LOST always focused on its characters and their journeys, but the strong writing, sci-fi teases combined with tropical location shooting and a perfect cast ensemble explains all of LOST's wondrous crossover potential in viewership. LOST drew a lot of fannies to TV screens and the culmination of these variables easily demonstrates why audiences were so culturally varied and vast.

Flashback: Sun.

Writer: Javier Grillo Marxuach.
Director: Michael Zinberg.


Thursday, March 23, 2017

LOST S1 E5: White Rabbit

"If we can't live together, we're gonna die alone."
-Jack Shephard-

"This place is different. It's special. ... We all know it. We all feel it. ... What if everything that happened here happened for a reason? ... I've looked into the eye of this island and what I saw... was beautiful."
-John Locke-

LOST, Season One, Episode 5, White Rabbit is aptly titled particularly with its literary allusions to Jack chasing visions of his father Christian into the jungle and down a proverbial rabbit hole a la Lewis Carroll's Alice's Adventures In Wonderland (1865). The allusion also speaks to entering a world of the surreal. The island like Alice's Wonderland is similarly a mysterious, mystery-laden, mythology woven world for the survivors.

Why Jack is haunted by the memory of his father will become clearer in Episode 11, All The Best Cowboys Have Daddy Issues and in Episode 16, Outlaws within Sawyer's flashback sequence.

Further, Sawyer is reading a copy of the wonderful Richard Adams classic Watership Down (1972) surrounding a wayward warren of rabbits seeking to find a home much like our castaways. That book also delves into the concepts of good and evil and in many respects echoes many of the themes and events forthcoming in the LOST series.

White Rabbit may even elude to the spiritual rabbit guide of the Watership Down book in El-ahrairah. The protagonist that is El-ahrairah was a kind of rabbit folk hero known for his smarts, cunning and sly ways, but who cared about the well being of other rabbits. Given Sawyer is holding the book, could the allusion be one intended to mirror the character of Sawyer to come? This, of course, along with the rich mythology of the book clearly echoes the mythology-building of the LOST series.

This writer remains a big fan Watership Down and especially of its accompanying film which was reviewed here. For those unaware, Watership Down was given a loving Criterion Collection restoration in 2015 and is perhaps one of my very personal favorites from the Criterion collection.

Highlights: In White Rabbit, Jack has a kind of awakening to leadership and guidance a la, albeit flawed, a leader like Hazel in Watership Down. In many respects the spirit or ghost of his father, a kind of El-ahrairah, leads him to a water source for the survivors and guided Jack to lead those around him. Jack's final speech is inspired and affecting. It is indeed a highlight in White Rabbit.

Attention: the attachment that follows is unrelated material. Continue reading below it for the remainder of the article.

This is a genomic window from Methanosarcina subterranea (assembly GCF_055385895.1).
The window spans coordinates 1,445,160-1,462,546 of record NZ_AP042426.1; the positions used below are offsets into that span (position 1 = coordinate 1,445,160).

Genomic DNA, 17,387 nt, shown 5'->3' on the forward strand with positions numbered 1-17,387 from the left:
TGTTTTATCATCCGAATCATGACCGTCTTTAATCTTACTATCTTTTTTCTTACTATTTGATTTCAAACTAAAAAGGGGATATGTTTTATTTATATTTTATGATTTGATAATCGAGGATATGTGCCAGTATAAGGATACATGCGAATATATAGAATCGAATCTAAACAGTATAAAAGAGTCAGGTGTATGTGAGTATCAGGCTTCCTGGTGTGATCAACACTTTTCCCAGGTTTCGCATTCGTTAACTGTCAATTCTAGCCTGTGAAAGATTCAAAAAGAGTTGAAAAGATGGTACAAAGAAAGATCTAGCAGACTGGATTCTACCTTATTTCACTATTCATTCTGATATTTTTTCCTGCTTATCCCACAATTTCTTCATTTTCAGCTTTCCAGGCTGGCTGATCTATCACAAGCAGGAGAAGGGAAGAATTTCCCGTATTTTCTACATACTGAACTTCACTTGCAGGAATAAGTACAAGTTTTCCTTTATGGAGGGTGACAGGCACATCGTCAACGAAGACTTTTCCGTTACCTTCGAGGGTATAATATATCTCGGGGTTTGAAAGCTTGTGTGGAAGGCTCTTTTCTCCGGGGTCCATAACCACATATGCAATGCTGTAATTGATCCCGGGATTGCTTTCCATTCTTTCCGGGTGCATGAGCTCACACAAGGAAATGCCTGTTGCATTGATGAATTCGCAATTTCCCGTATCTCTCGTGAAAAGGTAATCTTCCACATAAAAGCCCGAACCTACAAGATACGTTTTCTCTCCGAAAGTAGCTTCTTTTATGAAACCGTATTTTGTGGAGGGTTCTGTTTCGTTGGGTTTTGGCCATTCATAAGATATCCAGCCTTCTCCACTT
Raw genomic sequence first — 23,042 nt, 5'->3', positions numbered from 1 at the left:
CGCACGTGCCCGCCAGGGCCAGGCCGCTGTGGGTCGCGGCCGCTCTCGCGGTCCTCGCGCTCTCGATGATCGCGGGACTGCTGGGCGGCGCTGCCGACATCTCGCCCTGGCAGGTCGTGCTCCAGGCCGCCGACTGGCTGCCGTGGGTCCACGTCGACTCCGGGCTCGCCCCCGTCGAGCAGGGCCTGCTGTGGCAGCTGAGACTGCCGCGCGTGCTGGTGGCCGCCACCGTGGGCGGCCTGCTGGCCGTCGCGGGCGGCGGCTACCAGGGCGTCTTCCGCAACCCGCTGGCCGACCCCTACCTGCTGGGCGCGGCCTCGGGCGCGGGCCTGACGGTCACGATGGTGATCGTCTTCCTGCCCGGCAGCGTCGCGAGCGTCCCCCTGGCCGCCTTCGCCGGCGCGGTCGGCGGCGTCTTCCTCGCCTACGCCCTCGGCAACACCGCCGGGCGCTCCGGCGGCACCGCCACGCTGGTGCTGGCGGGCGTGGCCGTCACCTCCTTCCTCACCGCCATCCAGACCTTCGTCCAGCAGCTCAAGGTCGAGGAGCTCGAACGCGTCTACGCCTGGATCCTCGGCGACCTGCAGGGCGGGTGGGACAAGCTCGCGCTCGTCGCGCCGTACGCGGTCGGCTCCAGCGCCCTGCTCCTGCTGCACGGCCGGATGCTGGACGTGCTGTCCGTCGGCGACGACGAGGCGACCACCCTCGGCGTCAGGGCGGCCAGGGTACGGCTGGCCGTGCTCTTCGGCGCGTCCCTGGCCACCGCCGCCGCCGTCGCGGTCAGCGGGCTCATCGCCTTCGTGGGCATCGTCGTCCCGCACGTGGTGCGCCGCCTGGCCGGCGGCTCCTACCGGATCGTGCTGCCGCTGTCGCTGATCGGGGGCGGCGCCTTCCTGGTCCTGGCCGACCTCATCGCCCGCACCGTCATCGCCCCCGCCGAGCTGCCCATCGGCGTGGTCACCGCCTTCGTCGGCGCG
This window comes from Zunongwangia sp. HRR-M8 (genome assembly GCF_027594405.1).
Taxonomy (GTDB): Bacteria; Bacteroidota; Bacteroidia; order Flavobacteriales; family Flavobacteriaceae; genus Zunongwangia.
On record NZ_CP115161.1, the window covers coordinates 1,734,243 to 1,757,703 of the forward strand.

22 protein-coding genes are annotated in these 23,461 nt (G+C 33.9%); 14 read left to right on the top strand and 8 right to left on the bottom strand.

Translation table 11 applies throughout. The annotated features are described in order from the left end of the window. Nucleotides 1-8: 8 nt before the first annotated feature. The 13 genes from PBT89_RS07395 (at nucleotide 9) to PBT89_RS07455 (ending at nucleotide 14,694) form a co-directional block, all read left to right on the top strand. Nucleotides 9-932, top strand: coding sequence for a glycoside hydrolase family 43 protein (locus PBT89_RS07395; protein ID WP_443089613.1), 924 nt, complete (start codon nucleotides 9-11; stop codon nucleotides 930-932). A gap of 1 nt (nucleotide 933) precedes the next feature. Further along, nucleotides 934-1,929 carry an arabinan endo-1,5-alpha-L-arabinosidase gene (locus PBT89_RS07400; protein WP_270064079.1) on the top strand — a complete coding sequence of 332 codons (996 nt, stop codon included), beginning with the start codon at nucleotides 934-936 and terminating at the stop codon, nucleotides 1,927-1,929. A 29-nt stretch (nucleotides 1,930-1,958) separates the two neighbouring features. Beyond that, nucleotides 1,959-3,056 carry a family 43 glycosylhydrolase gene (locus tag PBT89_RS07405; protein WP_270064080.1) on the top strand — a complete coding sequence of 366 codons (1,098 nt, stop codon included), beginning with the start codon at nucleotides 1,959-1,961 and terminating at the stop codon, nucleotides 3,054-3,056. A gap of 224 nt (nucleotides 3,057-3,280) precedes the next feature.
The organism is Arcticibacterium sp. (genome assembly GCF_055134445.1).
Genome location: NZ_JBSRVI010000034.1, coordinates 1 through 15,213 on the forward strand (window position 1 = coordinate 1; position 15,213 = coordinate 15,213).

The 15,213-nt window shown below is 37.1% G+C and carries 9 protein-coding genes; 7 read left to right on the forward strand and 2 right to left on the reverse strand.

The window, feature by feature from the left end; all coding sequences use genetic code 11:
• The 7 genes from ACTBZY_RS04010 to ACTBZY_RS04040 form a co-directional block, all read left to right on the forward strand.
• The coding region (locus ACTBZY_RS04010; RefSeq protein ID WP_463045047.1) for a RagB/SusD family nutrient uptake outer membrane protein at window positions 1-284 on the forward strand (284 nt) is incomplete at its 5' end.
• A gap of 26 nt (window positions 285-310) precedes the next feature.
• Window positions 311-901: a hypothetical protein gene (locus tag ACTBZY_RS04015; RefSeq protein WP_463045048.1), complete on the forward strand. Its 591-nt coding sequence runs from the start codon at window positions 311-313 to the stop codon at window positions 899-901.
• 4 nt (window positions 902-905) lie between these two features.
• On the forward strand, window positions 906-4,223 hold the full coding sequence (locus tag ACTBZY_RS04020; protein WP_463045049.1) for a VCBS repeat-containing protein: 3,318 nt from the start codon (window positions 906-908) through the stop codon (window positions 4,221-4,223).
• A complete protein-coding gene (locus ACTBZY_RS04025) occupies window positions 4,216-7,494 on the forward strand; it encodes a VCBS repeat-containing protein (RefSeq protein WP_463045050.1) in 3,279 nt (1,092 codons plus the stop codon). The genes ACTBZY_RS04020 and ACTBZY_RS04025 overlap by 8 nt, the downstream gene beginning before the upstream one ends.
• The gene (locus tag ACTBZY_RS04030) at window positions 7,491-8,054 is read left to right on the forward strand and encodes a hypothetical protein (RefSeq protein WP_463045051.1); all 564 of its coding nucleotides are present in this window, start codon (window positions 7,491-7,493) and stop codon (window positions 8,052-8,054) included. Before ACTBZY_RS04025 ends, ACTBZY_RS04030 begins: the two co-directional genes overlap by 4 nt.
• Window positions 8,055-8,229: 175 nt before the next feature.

The basic ideas of survival are always important in the early going of any good survival series. Stargate Universe (2009-2011) handled such problems meticulously. LOST weaves them into the proceedings nicely but they are not the main focus above and beyond mystery or character.

There are two affecting soliloquies delivered here by two of LOST's key figures. The aforementioned piece by Matthew Fox as Jack Shephard the clear focus of White Rabbit.

The second is actually between John Locke and Jack. Both Jack and Locke are on very different paths on the island.

White Rabbit moves the thrilling story of LOST forward with a moving dialogue between Jack and Locke that is beautifully penned for the episode. There is a connection here between these two men, but they are indeed very different in their philosophical approaches to life and the island. That opposition is essentially established eloquently here in White Rabbit.

The many differences in unique characters and personalities here in LOST indeed echo the depth and variety of character writing established in Richard Adams' own ensemble literary work, the beautiful Watership Down.

White Rabbit is a densely packed Jack entry with loads of literary allusion for the survivors that will reverberate well into the future for LOST. But then most episodes do.

These episodes work on two levels as entertainment and as intelligent mythology. On first viewing this writer can assure you it was purely entertainment. Much can be missed in LOST if you aren't paying careful attention.

Flashback: Jack.

Writer: Christian Taylor (Six Feet Under).
Director: Kevin Hooks (Prison Break).